birdly

EnglishEdit

EtymologyEdit

From bird +‎ -ly.

AdjectiveEdit

birdly (comparative birdlier or more birdly, superlative birdliest or most birdly)

  1. Of, pertaining to, or characteristic of birds; avian.
    • 1850, Thomas Lynch, Memorials of Theophilus Trinol, student:
      Truth for the bird his eye discerns; By birdly hope his wing is strong; And full delight in birdly good; Makes utterance for itself in song.
    • 1916, John Rose, Poems: dedicated in loving memory to my boy Chester:
      "Nay, nay," quoth Luxury, "I laugh at thee, — Thou art the king of beasts and I of birds ; Men are of beastly and of birdly kind, But more are birdly and obedience show Only to me, for in their bosom nursed Caprice and Vanity which are my slaves [...]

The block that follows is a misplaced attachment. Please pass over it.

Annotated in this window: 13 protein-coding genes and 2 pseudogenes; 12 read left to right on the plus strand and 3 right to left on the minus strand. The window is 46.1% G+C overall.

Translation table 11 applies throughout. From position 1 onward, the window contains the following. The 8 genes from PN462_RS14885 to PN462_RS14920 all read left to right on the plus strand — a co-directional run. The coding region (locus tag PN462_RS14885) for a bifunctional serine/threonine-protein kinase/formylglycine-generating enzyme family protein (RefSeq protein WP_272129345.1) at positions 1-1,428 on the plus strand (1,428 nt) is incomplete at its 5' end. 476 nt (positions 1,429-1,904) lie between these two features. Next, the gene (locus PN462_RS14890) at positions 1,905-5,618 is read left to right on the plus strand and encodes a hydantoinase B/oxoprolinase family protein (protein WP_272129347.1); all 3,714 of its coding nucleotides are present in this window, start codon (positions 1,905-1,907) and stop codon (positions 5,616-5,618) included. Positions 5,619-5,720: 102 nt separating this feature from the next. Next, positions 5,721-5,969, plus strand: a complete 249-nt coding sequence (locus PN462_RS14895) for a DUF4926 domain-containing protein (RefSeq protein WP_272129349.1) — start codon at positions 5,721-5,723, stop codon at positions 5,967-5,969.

• 2002, John Hanson Mitchell, Following the sun: a bicycle pilgrimage from Andalisia to the Hebrides:
      And in the birdly mind (actually in the birdly gonads), spring begins on their winter grounds with the increasing sunlight, as early as February.
Last modified on 19 August 2013, at 18:48